These remained in production until 1968, with no rear-wheel drive replacement produced. Farina designed a large car. Launched in 1959 as the Austin A99 Westminster, Vanden Plas Princess 3-Litre, Wolseley 6/99, it used the large C-Series straight-6 engine; the large Farinas were updated in 1961 as the Austin A110 Westminster, Vanden Plas Princess 3-Litre Mk. II, Wolseley 6/110; these remained in production until 1968. Austin A125 Sheerline 1947–54 Austin A135 Princess 1947–56 Austin A40 Sports 1950–53 Austin A70 Hereford 1950–54 Austin A30 1951–56 Austin A90 Atlantic 1949–52 Austin A40 Devon 1947–52 MG TD 1949–53 MG Y-type 1947–53 Morris Minor 1948–71 Morris Oxford MO 1948–54 Morris Six MS 1948–53 Riley RM series 1945–55 Wolseley 4/50 1948–53 Wolseley 6/80 1948–54 Nuffield Oxford Taxi 1947–55 Most BMC projects followed the earlier Austin practice of describing vehicles with an'ADO' number. Hence, cars that had more than one marque name would have the same ADO number. Given the complex badge-engineering that BMC undertook, it is common amongst enthusiasts to use the ADO number when referring to vehicles which were a single design (for example, saying'The ADO15 entered production in 1959'- this encompasses the fact that when launched, the ADO15
The Wolseley 6/90 is a car produced by Wolseley Motors Limited in the United Kingdom from 1954 to 1959. Announced on the first day of the October 1954 Motor Show, the 6/90 replaced the 6/80 as the company's flagship model, it was badged with Six-Ninety with 6/90 on the bootlid. Whereas the postwar austerity 6/80 had shared all but its radiator shell and interior finish with the Morris Six, the 6/90 design used the Italian-style body panels of the previous year's Riley Pathfinder, although not Riley's traditional sporting "big four" engine or its suspension; these Morris and Wolseley cars had all been designed by the Nuffield Organisation before it merged with Austin to become BMC. All three marques would soon be involved in BMC's badge engineering. For Wolseley enthusiasts, the 6/90, being visually distinct from contemporary Austin A90 and Morris Isis offerings, in retrospect seemed like the last true Wolseley; the Pathfinder and 6/90 were Nuffield designs. The Wolseley received the new BMC C-Series straight-6, an engine that produced 95 hp coupled to a four-speed manual transmission.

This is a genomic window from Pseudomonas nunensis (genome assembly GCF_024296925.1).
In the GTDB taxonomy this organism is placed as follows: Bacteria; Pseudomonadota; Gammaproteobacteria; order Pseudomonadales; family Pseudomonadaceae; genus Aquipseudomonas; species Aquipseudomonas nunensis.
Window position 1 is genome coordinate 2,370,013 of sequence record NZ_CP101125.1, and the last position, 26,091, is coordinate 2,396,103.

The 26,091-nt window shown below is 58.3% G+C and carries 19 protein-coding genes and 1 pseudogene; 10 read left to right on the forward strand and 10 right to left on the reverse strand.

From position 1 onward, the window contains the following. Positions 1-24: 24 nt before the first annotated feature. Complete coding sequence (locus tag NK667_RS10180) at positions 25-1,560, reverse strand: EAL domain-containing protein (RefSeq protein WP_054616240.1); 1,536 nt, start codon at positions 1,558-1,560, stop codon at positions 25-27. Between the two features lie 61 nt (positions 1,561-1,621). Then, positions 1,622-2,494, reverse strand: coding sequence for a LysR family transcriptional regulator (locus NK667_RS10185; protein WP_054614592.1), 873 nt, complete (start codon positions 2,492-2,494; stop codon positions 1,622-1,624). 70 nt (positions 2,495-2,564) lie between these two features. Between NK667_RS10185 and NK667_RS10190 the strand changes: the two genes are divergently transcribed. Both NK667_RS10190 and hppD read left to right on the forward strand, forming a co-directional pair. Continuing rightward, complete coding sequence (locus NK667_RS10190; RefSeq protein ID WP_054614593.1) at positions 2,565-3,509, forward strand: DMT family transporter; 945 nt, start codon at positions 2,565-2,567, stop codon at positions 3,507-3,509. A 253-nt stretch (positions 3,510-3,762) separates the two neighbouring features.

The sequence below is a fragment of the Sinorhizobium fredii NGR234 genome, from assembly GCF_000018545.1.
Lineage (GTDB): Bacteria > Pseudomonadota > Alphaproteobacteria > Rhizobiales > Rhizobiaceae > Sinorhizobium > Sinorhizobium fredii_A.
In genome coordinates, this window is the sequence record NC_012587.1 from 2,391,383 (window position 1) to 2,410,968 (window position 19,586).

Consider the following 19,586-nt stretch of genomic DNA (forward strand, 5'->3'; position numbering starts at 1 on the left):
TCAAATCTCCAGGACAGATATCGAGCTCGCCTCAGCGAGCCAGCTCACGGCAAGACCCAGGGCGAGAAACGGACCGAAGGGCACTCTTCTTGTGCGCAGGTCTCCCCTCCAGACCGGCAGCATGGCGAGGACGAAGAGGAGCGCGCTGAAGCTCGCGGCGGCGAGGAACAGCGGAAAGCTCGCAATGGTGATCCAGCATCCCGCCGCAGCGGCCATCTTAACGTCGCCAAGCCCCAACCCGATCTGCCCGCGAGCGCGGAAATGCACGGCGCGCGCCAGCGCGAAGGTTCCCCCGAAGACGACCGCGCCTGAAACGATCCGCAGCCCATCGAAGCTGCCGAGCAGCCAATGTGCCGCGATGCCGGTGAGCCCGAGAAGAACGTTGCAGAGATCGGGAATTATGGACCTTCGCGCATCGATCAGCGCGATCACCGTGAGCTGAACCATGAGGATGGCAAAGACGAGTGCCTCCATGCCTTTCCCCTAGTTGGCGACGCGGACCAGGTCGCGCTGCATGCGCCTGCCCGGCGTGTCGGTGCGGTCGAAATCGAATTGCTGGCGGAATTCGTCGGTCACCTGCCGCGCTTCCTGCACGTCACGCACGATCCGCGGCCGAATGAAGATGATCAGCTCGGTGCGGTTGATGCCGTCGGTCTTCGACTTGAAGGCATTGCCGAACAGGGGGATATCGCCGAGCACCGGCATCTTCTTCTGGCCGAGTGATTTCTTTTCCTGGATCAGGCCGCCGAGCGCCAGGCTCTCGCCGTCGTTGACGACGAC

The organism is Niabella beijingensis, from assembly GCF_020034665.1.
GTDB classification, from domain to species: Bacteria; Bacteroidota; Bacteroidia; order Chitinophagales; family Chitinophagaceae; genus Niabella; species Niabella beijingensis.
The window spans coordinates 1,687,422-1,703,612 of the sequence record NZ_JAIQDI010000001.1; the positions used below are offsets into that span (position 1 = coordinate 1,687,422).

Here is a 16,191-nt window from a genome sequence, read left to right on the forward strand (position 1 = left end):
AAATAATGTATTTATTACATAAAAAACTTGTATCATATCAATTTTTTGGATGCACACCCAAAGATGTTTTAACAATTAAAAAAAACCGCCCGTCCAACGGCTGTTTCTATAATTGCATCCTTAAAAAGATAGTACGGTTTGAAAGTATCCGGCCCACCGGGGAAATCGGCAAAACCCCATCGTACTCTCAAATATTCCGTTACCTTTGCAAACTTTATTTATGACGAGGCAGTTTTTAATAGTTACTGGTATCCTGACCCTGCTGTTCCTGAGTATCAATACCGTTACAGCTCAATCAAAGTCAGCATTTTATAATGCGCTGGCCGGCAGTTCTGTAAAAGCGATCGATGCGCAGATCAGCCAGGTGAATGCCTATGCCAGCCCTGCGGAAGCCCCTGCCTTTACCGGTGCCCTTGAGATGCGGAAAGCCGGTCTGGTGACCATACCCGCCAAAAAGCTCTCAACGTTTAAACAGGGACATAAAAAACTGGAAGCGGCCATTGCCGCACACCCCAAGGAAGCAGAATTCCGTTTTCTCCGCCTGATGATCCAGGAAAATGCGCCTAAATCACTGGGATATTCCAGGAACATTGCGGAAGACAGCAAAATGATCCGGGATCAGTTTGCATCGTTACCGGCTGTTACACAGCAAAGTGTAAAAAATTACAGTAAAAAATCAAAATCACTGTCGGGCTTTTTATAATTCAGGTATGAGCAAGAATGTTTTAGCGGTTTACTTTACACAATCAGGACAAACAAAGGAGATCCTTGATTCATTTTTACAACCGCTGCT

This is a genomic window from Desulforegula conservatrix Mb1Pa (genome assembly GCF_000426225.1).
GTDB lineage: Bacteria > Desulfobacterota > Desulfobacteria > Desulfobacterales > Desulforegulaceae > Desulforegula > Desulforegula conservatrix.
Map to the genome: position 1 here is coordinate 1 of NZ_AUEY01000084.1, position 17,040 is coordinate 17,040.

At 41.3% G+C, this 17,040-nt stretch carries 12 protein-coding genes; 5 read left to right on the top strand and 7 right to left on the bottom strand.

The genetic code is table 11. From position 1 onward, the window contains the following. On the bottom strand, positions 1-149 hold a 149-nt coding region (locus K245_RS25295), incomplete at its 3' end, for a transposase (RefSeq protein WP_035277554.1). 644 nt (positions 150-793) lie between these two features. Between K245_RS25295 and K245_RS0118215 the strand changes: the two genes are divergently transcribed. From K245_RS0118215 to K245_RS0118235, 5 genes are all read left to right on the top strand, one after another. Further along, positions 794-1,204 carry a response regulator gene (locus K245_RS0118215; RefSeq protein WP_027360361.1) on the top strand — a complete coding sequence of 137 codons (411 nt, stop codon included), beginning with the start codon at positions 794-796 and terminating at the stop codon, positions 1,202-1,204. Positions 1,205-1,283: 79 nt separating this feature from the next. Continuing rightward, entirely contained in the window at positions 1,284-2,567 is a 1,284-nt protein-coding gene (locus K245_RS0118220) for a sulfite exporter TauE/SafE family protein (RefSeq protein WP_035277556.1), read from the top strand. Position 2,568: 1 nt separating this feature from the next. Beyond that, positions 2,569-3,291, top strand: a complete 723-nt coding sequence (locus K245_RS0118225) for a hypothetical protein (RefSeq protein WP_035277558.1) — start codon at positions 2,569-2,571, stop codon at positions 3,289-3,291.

The 6/90 was not given the Pathfinder's sophisticated rear suspension but some versions had Riley refinements like a right-hand gear lever on the floor. It rocked Wolseley traditionalists with a grey striped formica instrument panel and central large chrome mesh "cheese-cutter" speaker grille; the hand brake control was under the dash to the side of the steering column and the gearchange was column mounted opposite the dip switch. The leather trimmed front seats were mounted together and the rear bench had a fold down centre arm rest. 5776 were made. The Motor magazine tested a 6/90 in 1955 and found it to have a top speed of 96 mph and acceleration from 0-60 mph in 17.3 seconds. A fuel consumption of 21.6 miles per imperial gallon was recorded. The test car cost £1063 including taxes, it is somewhat notorious for leading to the sacking of its designer Gerald Palmer in favour of Alec Issigonis. Series II 6/90s, introduced for 1957, included leaf springs on the live axle in the rear, a more conventional walnut dash and a floor-mounted gear lever — unusually on the right-hand side, on right-hand-drive cars.
Overdrive or automatic transmission were available as options. In production for only 8 months, the Series II gave way to the Series III in 1958 after only 1024 had been made; the Series III included a larger rear window. This design was available, rebadged, as Riley's Pathfinder replacement, the ill-fated Two-Point-Six. 5052 were made.6/90 production ended in 1959 with the introduction of the Pininfarina-designed 6/99. Engine: 2.6 L C-Series I6, 95 hp A model of the 6/90 was produced by Lansdowne in 2007